Language of love, body language and flirting - how to flirt with guys and flirting tips
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For Man and Beast,
Language of Love Shares Many Traits

By Daniel Goleman
New York Times

With the same ethological methods they have long used in studies of animals, scientists are turning their attention to the nuances of human courtship rituals-otherwise known as flirting.
By turning the ethologist's lens on human courtship, scientists are finding striking similarities with other species, suggesting that the nonverbal template used by Homo sapiens for attracting and approaching a prospective mate is to some extent part of a larger, shared animal heritage.

A woman parades past a crowded bar to the woman's room, hips swaying, eyes resting momentarily on a likely man and then coyly looking away just as she notices his look. This scenario exemplifies a standard opening move in courtship, getting attention, said Dr. David Givens, an anthropologist in Washington who is writing a book about evolution and behavior.
    "In the first phase of courting, humans broadcast widely a nonverbal message that amounts to 'notice me,'" said Dr. Givens.
"They'll do it through movement, through their dress, through gesture."

From hundreds of hours of observations in bars and at parties, Dr. Givens discovered that women, more than men, tend to promenade, making numerous trips to the woman's room, for instance, both to scout and to be seen.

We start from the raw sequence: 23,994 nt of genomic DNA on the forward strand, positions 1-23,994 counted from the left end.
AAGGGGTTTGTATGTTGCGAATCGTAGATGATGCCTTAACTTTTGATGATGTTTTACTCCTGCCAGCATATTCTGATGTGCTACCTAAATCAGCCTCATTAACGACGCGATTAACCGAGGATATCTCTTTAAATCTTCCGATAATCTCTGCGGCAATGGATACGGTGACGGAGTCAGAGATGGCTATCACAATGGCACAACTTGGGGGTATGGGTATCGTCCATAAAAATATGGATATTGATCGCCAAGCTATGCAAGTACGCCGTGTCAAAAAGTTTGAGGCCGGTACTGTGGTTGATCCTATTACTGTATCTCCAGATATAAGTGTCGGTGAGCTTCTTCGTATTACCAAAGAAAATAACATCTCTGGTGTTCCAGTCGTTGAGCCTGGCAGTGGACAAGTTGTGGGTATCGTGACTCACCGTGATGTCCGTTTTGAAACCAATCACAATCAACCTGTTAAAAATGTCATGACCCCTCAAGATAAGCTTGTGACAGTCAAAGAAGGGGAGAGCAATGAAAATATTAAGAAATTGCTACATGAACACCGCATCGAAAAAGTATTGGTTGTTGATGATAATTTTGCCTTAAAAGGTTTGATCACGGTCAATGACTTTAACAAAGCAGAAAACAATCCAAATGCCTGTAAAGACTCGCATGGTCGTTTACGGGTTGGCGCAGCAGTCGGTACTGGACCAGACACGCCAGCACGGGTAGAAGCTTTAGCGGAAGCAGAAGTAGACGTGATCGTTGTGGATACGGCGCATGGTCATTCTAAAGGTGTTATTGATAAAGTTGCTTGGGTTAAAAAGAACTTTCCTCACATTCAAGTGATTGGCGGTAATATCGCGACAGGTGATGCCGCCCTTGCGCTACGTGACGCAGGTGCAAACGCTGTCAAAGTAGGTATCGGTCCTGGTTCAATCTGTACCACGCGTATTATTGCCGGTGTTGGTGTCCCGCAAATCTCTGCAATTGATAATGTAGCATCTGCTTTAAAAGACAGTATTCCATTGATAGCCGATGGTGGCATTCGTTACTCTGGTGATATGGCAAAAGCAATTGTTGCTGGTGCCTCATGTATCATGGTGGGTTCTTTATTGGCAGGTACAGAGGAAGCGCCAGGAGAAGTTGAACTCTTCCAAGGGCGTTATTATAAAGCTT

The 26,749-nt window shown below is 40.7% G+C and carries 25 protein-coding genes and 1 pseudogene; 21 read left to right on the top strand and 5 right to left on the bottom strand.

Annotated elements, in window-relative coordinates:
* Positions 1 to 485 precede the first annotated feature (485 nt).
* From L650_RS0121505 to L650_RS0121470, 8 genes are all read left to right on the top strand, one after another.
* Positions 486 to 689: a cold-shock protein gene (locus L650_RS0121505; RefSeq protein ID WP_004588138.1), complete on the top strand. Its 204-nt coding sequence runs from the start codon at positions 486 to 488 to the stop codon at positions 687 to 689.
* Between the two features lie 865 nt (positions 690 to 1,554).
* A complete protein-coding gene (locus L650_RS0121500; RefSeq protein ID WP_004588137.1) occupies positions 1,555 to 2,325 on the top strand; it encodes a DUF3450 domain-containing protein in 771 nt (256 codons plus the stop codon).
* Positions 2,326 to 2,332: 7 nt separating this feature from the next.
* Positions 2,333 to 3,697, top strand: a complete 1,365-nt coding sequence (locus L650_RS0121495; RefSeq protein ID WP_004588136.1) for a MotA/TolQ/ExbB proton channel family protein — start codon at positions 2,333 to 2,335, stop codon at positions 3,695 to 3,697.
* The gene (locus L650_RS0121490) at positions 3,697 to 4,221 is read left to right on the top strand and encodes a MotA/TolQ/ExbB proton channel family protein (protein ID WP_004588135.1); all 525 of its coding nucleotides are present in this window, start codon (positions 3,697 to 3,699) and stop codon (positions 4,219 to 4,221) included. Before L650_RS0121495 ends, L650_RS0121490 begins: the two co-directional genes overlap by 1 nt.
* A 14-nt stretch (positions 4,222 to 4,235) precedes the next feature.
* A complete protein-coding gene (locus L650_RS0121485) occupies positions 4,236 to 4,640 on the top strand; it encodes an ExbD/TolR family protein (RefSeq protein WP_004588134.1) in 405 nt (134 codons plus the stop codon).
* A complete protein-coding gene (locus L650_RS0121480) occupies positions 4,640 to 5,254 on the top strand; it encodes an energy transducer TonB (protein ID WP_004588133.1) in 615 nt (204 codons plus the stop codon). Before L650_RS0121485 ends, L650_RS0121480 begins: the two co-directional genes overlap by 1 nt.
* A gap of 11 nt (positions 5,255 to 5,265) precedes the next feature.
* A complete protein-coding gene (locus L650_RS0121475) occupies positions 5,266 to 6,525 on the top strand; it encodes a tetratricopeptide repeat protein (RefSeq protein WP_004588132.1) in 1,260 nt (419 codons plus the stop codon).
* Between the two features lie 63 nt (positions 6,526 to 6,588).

A second nonverbal message in this earliest stage is "I am harmless," Dr. Givens has found. The gestures and postures humans use to send this message are shared with other mammals, particularly primates. Charles Darwin, who noted the same gestures in his 1872 book, "The Expression of the Emotions in Man and Animals," called them "submissive displays."    

Perhaps the first serious study of flirting was done in the 1960's by Dr. Irenaus Eibl-Eibesfeldt, an eminent ethologist at the Max Planck Institute in Germany.
    Dr. Eibl-Eibesfeldt traveled to cultures around the world with a camera that took pictures from the side so he could stand near couples and take their pictures without their realizing they were being observed.
In research in Samoa, Brazil, Paris, Sydney and New York, Dr. Eibl-Eibesfeldt discovered an apparently universal human vocabulary for flirting and courtship.

  In humans, one such gesture is a palm-up placement of the hand, whether on a table or a knee, a reassuring sign of harmlessness.
Another submissive display ...

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Flirting and non-verbal cues, language and our animal instincts!